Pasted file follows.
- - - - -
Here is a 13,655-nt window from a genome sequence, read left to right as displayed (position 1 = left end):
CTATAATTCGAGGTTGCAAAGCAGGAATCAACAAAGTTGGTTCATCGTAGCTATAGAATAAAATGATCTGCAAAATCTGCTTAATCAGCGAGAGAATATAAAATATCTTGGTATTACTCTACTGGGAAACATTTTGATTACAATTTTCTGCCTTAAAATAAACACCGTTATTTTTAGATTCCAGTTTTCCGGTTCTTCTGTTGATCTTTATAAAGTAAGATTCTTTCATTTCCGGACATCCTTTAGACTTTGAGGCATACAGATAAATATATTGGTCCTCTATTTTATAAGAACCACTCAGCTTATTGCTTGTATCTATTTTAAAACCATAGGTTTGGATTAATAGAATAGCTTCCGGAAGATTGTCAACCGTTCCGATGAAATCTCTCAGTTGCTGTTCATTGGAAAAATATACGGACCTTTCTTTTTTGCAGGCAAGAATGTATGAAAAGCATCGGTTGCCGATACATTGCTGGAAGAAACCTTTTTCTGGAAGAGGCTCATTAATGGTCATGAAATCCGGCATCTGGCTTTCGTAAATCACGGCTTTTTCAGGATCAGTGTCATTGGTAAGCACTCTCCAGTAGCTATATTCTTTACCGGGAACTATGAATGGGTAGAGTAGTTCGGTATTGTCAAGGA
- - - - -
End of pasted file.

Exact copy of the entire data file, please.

Here is a 13,655-nt window from a genome sequence, read left to right as displayed (position 1 = left end):
CTATAATTCGAGGTTGCAAAGCAGGAATCAACAAAGTTGGTTCATCGTAGCTATAGAATAAAATGATCTGCAAAATCTGCTTAATCAGCGAGAGAATATAAAATATCTTGGTATTACTCTACTGGGAAACATTTTGATTACAATTTTCTGCCTTAAAATAAACACCGTTATTTTTAGATTCCAGTTTTCCGGTTCTTCTGTTGATCTTTATAAAGTAAGATTCTTTCATTTCCGGACATCCTTTAGACTTTGAGGCATACAGATAAATATATTGGTCCTCTATTTTATAAGAACCACTCAGCTTATTGCTTGTATCTATTTTAAAACCATAGGTTTGGATTAATAGAATAGCTTCCGGAAGATTGTCAACCGTTCCGATGAAATCTCTCAGTTGCTGTTCATTGGAAAAATATACGGACCTTTCTTTTTTGCAGGCAAGAATGTATGAAAAGCATCGGTTGCCGATACATTGCTGGAAGAAACCTTTTTCTGGAAGAGGCTCATTAATGGTCATGAAATCCGGCATCTGGCTTTCGTAAATCACGGCTTTTTCAGGATCAGTGTCATTGGTAAGCACTCTCCAGTAGCTATATTCTTTACCGGGAACTATGAATGGGTAGAGTAGTTCGGTATTGTCAAGGA